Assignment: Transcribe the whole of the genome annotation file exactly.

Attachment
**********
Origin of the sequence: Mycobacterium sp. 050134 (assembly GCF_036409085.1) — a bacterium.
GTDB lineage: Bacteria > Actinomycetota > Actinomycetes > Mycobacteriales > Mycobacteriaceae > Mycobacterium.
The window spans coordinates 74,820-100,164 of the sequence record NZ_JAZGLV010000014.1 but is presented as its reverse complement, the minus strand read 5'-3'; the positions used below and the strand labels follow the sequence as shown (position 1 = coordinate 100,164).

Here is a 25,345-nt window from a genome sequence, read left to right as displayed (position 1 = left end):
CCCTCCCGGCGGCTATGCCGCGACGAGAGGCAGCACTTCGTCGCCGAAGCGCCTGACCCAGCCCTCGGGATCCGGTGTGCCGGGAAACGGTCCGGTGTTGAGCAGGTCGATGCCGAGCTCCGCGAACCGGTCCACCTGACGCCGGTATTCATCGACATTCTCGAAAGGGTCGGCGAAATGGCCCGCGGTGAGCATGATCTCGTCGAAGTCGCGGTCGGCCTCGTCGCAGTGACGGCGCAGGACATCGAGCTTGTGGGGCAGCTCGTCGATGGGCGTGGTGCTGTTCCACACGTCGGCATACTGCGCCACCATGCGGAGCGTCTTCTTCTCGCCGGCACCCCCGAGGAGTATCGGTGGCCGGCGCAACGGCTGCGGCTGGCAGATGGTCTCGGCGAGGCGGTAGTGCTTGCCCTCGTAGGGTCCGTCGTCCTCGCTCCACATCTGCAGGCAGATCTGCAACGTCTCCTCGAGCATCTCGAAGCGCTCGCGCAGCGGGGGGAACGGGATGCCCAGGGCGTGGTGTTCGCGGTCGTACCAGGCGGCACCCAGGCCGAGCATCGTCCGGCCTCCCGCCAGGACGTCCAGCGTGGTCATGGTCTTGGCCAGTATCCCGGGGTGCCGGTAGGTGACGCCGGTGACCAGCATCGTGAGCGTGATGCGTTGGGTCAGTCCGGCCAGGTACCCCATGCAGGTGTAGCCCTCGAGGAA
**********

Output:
Origin of the sequence: Mycobacterium sp. 050134 (assembly GCF_036409085.1) — a bacterium.
GTDB lineage: Bacteria > Actinomycetota > Actinomycetes > Mycobacteriales > Mycobacteriaceae > Mycobacterium.
The window spans coordinates 74,820-100,164 of the sequence record NZ_JAZGLV010000014.1 but is presented as its reverse complement, the minus strand read 5'-3'; the positions used below and the strand labels follow the sequence as shown (position 1 = coordinate 100,164).

Here is a 25,345-nt window from a genome sequence, read left to right as displayed (position 1 = left end):
CCCTCCCGGCGGCTATGCCGCGACGAGAGGCAGCACTTCGTCGCCGAAGCGCCTGACCCAGCCCTCGGGATCCGGTGTGCCGGGAAACGGTCCGGTGTTGAGCAGGTCGATGCCGAGCTCCGCGAACCGGTCCACCTGACGCCGGTATTCATCGACATTCTCGAAAGGGTCGGCGAAATGGCCCGCGGTGAGCATGATCTCGTCGAAGTCGCGGTCGGCCTCGTCGCAGTGACGGCGCAGGACATCGAGCTTGTGGGGCAGCTCGTCGATGGGCGTGGTGCTGTTCCACACGTCGGCATACTGCGCCACCATGCGGAGCGTCTTCTTCTCGCCGGCACCCCCGAGGAGTATCGGTGGCCGGCGCAACGGCTGCGGCTGGCAGATGGTCTCGGCGAGGCGGTAGTGCTTGCCCTCGTAGGGTCCGTCGTCCTCGCTCCACATCTGCAGGCAGATCTGCAACGTCTCCTCGAGCATCTCGAAGCGCTCGCGCAGCGGGGGGAACGGGATGCCCAGGGCGTGGTGTTCGCGGTCGTACCAGGCGGCACCCAGGCCGAGCATCGTCCGGCCTCCCGCCAGGACGTCCAGCGTGGTCATGGTCTTGGCCAGTATCCCGGGGTGCCGGTAGGTGACGCCGGTGACCAGCATCGTGAGCGTGATGCGTTGGGTCAGTCCGGCCAGGTACCCCATGCAGGTGTAGCCCTCGAGGAA